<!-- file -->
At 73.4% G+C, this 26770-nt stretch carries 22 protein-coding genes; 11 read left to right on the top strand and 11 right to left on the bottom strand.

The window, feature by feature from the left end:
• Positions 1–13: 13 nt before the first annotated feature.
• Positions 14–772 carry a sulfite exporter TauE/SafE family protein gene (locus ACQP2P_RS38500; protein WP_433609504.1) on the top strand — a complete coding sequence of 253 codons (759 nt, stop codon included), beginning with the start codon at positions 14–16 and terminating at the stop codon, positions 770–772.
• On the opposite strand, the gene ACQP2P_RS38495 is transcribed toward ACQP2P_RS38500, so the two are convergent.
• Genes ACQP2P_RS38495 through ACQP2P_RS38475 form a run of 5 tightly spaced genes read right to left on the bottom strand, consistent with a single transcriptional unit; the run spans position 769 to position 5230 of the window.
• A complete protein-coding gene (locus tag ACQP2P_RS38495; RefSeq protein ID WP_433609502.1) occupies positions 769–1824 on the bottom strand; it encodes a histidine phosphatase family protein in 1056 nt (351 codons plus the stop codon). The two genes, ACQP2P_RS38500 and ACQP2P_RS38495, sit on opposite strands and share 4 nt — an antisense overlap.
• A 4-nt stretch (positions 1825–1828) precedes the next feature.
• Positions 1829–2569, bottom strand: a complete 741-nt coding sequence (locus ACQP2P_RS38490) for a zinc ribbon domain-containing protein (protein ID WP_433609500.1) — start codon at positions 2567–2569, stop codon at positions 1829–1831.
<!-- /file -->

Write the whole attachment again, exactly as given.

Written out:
At 73.4% G+C, this 26770-nt stretch carries 22 protein-coding genes; 11 read left to right on the top strand and 11 right to left on the bottom strand.

The window, feature by feature from the left end:
• Positions 1–13: 13 nt before the first annotated feature.
• Positions 14–772 carry a sulfite exporter TauE/SafE family protein gene (locus ACQP2P_RS38500; protein WP_433609504.1) on the top strand — a complete coding sequence of 253 codons (759 nt, stop codon included), beginning with the start codon at positions 14–16 and terminating at the stop codon, positions 770–772.
• On the opposite strand, the gene ACQP2P_RS38495 is transcribed toward ACQP2P_RS38500, so the two are convergent.
• Genes ACQP2P_RS38495 through ACQP2P_RS38475 form a run of 5 tightly spaced genes read right to left on the bottom strand, consistent with a single transcriptional unit; the run spans position 769 to position 5230 of the window.
• A complete protein-coding gene (locus tag ACQP2P_RS38495; RefSeq protein ID WP_433609502.1) occupies positions 769–1824 on the bottom strand; it encodes a histidine phosphatase family protein in 1056 nt (351 codons plus the stop codon). The two genes, ACQP2P_RS38500 and ACQP2P_RS38495, sit on opposite strands and share 4 nt — an antisense overlap.
• A 4-nt stretch (positions 1825–1828) precedes the next feature.
• Positions 1829–2569, bottom strand: a complete 741-nt coding sequence (locus ACQP2P_RS38490) for a zinc ribbon domain-containing protein (protein ID WP_433609500.1) — start codon at positions 2567–2569, stop codon at positions 1829–1831.